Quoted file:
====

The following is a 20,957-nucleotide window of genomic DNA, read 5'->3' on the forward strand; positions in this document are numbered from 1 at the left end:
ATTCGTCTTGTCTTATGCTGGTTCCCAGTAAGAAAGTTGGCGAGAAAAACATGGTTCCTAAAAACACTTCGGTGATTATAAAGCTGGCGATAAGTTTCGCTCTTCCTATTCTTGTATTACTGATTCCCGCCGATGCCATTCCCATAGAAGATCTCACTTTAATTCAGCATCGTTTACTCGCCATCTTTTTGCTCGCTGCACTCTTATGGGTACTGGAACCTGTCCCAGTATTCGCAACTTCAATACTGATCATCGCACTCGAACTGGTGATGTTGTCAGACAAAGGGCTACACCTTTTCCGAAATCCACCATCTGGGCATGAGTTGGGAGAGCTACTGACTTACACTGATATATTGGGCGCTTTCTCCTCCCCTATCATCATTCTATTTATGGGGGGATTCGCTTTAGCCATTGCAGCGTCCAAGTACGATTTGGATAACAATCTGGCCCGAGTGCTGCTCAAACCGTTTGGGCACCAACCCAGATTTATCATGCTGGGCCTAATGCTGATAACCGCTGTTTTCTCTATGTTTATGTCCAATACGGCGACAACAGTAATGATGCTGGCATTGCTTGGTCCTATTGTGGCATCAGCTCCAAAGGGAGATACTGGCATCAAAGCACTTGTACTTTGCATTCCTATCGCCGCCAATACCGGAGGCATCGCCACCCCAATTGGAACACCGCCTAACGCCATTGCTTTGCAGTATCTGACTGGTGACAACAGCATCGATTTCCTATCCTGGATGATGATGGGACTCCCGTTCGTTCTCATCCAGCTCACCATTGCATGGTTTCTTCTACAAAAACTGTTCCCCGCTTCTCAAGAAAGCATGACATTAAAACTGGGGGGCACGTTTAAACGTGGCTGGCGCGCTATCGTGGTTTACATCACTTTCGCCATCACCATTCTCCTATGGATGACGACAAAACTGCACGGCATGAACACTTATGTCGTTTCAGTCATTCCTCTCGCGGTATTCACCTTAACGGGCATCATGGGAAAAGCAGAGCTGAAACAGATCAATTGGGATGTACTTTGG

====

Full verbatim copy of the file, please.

The following is a 20,957-nucleotide window of genomic DNA, read 5'->3' on the forward strand; positions in this document are numbered from 1 at the left end:
ATTCGTCTTGTCTTATGCTGGTTCCCAGTAAGAAAGTTGGCGAGAAAAACATGGTTCCTAAAAACACTTCGGTGATTATAAAGCTGGCGATAAGTTTCGCTCTTCCTATTCTTGTATTACTGATTCCCGCCGATGCCATTCCCATAGAAGATCTCACTTTAATTCAGCATCGTTTACTCGCCATCTTTTTGCTCGCTGCACTCTTATGGGTACTGGAACCTGTCCCAGTATTCGCAACTTCAATACTGATCATCGCACTCGAACTGGTGATGTTGTCAGACAAAGGGCTACACCTTTTCCGAAATCCACCATCTGGGCATGAGTTGGGAGAGCTACTGACTTACACTGATATATTGGGCGCTTTCTCCTCCCCTATCATCATTCTATTTATGGGGGGATTCGCTTTAGCCATTGCAGCGTCCAAGTACGATTTGGATAACAATCTGGCCCGAGTGCTGCTCAAACCGTTTGGGCACCAACCCAGATTTATCATGCTGGGCCTAATGCTGATAACCGCTGTTTTCTCTATGTTTATGTCCAATACGGCGACAACAGTAATGATGCTGGCATTGCTTGGTCCTATTGTGGCATCAGCTCCAAAGGGAGATACTGGCATCAAAGCACTTGTACTTTGCATTCCTATCGCCGCCAATACCGGAGGCATCGCCACCCCAATTGGAACACCGCCTAACGCCATTGCTTTGCAGTATCTGACTGGTGACAACAGCATCGATTTCCTATCCTGGATGATGATGGGACTCCCGTTCGTTCTCATCCAGCTCACCATTGCATGGTTTCTTCTACAAAAACTGTTCCCCGCTTCTCAAGAAAGCATGACATTAAAACTGGGGGGCACGTTTAAACGTGGCTGGCGCGCTATCGTGGTTTACATCACTTTCGCCATCACCATTCTCCTATGGATGACGACAAAACTGCACGGCATGAACACTTATGTCGTTTCAGTCATTCCTCTCGCGGTATTCACCTTAACGGGCATCATGGGAAAAGCAGAGCTGAAACAGATCAATTGGGATGTACTTTGG